When you’re shopping for new workout gear and shoes, add sports bras to the list, says Teri Taylor, brand manager and bra fit expert for Moving Comfort Canada sports bras. “People seem to forget that sports bras wear out and lose their support just like running and walking shoes do,” says Taylor.
But buying the right sports bra — which has to look and feel great, as well as provide support — can be even trickier than buying a lingerie bra.
Here are five common sports bra annoyances and how to avoid them.
1. You can’t breathe deeply in yoga class
The issue: The bra’s band is too small.
The fix: According to Taylor, many women wear too-small bras, mistakenly thinking that this will control their breasts better. She suggests professional assistance. “Fitting a sports bra is a bit different than fitting an everyday bra,” says Taylor, whose company trains salespeople to fit sports bras. Lingerie shops may have employees who are qualified to do this, but some of the most educated sports-bra fitting experts are in specialty running and athletic stores, she adds.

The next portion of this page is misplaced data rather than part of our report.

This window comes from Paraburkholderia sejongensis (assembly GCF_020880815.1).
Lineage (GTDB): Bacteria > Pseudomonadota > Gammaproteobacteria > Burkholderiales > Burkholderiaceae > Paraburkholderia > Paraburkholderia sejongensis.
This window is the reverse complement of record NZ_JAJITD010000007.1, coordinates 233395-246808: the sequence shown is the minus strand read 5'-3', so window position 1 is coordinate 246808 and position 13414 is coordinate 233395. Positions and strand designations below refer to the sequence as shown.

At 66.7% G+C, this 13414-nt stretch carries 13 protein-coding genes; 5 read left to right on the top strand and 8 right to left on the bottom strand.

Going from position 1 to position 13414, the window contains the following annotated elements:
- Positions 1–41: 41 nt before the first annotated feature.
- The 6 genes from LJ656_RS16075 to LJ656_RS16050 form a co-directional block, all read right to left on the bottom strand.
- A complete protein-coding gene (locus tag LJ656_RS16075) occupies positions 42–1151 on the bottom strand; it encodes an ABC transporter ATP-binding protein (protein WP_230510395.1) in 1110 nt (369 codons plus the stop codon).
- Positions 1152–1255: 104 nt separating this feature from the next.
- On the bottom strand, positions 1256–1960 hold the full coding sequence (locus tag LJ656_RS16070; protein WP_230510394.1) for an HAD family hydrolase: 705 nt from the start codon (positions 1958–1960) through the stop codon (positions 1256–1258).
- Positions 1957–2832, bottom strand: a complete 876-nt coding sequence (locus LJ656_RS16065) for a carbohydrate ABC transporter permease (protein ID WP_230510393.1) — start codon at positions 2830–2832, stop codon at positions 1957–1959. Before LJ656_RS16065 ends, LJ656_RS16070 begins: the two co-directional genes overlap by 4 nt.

2. The straps cut into your shoulders
The issue: Regular straps sometimes don’t work for large-breasted women.
The fix: Look for bras with gel straps, padded straps or extra-wide straps that disperse the pressure over a larger area.
3. You dislike the “uni-boob” look
The issue: The stretchy, sporty, compression-style bra (one that pulls over your head) is the wrong choice for you.
The fix: Instead, choose an encapsulation-style sports bra, with hook closures, that supports each breast individually and creates some cleavage.
4. It’s hard to pull off over your head when it’s sweaty
The issue: This is a common problem with bras that don’t have hook closures.
The fix: If it’s a struggle to get out of your bra, move to a model with hook closures, suggests Taylor.
5. Logos and branding show through when you wear a white t-shirt
The issue: The bra is poorly designed.
The fix: Look for a one-colour bra with any coloured logos and branding hidden inside.
Barb Gormley is a certified personal trainer and a freelance health and fitness writer. You can contact her at www.barbgormley.com.